Andrew's Science Log

Science notes – with experiments!

Hero’s Engine

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hero's engineHere is a nice simple project that draws good reviews from kids. It is a simple heat engine the design of which is attributed to the Greek engineer Hero of Alexandria, who described its construction about 2000 years ago. It illustrates a number of principles, most centrally the use of steam to convert heat into rotary motion, as we still use to power most generators.

The vessel is a 500 ml Kimax boiling flask that is heat-resistant and extra thick to resist breakage (I’m not a fan of Chinese Bomex). It is about a fourth full of water. The flask is suspended using a heavy tie wrap, safety wire, and a beaded chain used for lights and ceiling fans. The chain has a clasp that can be used to disconnect it and seems to permit less rotational friction. I added a touch of oil to be thorough. Other materials could be used such as a hose clamp, etc., and some use a screwtop metal can for the vessel.

The glass jets are made from lab tubing bent over the alcohol burner you see with its blue flame in the picture at bottom. The burner uses ethanol (thinner) from the hardware store and can be had for about $10 from a science supply such as Cynmar. This one is unusual in that it has a double loop for more heat, so it cost maybe $15. Be careful, the flame can be nearly invisible at times; I had one student nearly touch it. There’s a plumber’s self-igniting MAPP blowtorch in the background that I use gingerly to speed things up in the beginning. Propane would be fine.

To make the nozzles I heated a tube while rotating it, then pulled it apart slowly, collapsing the tube. I cut the tubing by scoring with a file and snapping it, then burnished and “annealed” the nozzles which have roughly 1-2 mm orifices on an arm extending about 6 cm from the center of the flask. Annealing the tubing—heating it close to melting and then gradually cooling it by dabbing it in the flame—makes for much stronger glass by allowing internal stresses to sort themselves out. (Of course I don’t have a real annealing oven, which heats the glass for hours.)

Insert the tubes in opposing directions in a 2-hole lab stopper, start the fire and off it goes once the water and flask are hot. Steam, which is invisible and often superheated water vapor and not the mist of water droplets you actually see (I was wrong on this! the steam plus droplets are called a mixing cloud), is about 1000 times the volume of the liquid it comes from. Be careful not to shatter the glass with too much pressure (I would expect the stopper to come out first, but the glass could have been previously damaged), by heating it with no water on the other side, or by cooling hot glass with cold water. Especially if using a torch, be sure there’s water. The burner here is moved off-center because centrifugal force pushed all the water there.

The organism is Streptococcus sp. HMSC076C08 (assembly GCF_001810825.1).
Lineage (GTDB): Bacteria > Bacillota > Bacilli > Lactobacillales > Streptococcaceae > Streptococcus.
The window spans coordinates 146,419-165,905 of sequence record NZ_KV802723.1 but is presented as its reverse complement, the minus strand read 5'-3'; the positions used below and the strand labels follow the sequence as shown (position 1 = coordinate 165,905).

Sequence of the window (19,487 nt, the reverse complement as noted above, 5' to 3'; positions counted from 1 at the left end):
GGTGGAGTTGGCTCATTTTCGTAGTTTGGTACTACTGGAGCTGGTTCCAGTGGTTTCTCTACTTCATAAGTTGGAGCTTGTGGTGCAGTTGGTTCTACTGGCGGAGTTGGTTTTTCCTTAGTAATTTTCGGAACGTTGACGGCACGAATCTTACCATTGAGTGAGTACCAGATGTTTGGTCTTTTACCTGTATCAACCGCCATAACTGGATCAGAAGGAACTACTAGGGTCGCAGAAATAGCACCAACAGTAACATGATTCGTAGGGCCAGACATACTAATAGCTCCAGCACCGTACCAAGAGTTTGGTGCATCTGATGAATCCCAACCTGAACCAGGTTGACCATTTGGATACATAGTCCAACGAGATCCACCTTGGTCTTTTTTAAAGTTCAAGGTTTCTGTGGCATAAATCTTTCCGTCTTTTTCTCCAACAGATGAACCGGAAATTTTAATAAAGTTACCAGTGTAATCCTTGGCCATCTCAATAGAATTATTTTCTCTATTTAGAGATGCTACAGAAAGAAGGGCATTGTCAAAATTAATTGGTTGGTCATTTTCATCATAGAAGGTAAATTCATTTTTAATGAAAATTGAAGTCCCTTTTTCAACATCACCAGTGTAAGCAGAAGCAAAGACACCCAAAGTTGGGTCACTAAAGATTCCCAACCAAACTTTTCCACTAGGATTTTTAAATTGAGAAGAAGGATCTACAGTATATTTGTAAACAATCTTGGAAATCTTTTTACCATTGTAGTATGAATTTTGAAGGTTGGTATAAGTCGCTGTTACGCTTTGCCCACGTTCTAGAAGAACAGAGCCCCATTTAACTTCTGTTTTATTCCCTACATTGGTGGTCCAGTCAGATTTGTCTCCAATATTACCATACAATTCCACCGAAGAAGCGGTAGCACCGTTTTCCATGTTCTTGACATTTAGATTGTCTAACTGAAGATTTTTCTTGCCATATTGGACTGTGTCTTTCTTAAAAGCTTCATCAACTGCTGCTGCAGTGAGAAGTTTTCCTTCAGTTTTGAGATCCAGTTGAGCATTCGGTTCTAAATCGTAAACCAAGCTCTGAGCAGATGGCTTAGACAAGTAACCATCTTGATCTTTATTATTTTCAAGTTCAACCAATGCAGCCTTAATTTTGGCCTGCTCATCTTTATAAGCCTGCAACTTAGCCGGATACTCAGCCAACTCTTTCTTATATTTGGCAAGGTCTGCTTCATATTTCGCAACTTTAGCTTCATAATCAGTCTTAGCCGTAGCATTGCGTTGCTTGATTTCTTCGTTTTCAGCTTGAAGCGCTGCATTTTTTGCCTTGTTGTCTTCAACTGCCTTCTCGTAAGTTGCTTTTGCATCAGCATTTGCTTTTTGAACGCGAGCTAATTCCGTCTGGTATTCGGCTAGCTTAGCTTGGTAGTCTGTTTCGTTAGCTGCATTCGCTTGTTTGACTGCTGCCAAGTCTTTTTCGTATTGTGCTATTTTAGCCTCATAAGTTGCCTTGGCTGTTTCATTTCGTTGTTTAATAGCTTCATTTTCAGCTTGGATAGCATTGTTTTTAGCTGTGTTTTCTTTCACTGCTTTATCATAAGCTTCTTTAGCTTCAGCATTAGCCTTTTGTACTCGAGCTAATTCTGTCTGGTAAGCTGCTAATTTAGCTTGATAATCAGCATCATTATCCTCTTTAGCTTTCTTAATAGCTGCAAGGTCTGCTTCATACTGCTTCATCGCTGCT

Caution: Don’t burn yourself. Hot glass doesn’t look hot but causes nasty burns. Scalding hurts and scars! Glass breakage under pressure and shrapnel are serious risks. Wear safety glasses and an oven mitt of some sort (be careful, some of these burn and let water through—I use a good one from science supply, but it too does not prevent scalding) so you can grab the flask or move the flame aside. Be careful, the alcohol burner may flare up if moved suddenly!

The engine will spin pretty fast if you take the time to balance it. A wobbly one could hit the stand and break. I took a bunch of flash pictures to identify which side was spinning out so I could improve the balance. A short neck flask might do better, but this is the one I had. I used an Extech $25 laser tachometer intended for non-contact RPM measurements on cars and clocked around 200 RPM before the spin became unstable.

There’s a science fair project or several in here somewhere, such as the ideal design for the nozzles. There are some interesting questions such as whether it’s better to use a high velocity steam at high pressure, or to use a longer arm on the nozzles, larger orifices, and so on. If you build one of these, please share!


Written by Andrew Wells Douglass

16 February 2012 at 13:11

Posted in Physics

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